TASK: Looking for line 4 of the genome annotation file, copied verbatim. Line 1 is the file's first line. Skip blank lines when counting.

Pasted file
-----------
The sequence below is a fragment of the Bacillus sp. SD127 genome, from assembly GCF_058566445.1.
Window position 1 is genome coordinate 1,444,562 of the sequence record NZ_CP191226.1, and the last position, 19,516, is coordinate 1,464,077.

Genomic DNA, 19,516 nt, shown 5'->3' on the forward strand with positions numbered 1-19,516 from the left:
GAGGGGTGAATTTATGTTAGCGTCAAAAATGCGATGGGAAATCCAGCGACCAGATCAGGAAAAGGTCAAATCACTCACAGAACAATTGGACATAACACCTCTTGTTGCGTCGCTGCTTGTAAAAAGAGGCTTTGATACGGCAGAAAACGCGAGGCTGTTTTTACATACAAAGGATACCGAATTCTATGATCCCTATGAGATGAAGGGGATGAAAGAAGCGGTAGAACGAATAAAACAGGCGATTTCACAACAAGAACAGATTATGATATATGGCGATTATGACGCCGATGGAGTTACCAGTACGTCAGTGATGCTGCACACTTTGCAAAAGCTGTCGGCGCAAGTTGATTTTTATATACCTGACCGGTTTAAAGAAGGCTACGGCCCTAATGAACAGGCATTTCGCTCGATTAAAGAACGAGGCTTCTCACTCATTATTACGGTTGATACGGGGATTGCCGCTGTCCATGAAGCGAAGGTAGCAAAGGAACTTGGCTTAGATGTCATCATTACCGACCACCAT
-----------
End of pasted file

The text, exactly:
GAGGGGTGAATTTATGTTAGCGTCAAAAATGCGATGGGAAATCCAGCGACCAGATCAGGAAAAGGTCAAATCACTCACAGAACAATTGGACATAACACCTCTTGTTGCGTCGCTGCTTGTAAAAAGAGGCTTTGATACGGCAGAAAACGCGAGGCTGTTTTTACATACAAAGGATACCGAATTCTATGATCCCTATGAGATGAAGGGGATGAAAGAAGCGGTAGAACGAATAAAACAGGCGATTTCACAACAAGAACAGATTATGATATATGGCGATTATGACGCCGATGGAGTTACCAGTACGTCAGTGATGCTGCACACTTTGCAAAAGCTGTCGGCGCAAGTTGATTTTTATATACCTGACCGGTTTAAAGAAGGCTACGGCCCTAATGAACAGGCATTTCGCTCGATTAAAGAACGAGGCTTCTCACTCATTATTACGGTTGATACGGGGATTGCCGCTGTCCATGAAGCGAAGGTAGCAAAGGAACTTGGCTTAGATGTCATCATTACCGACCACCAT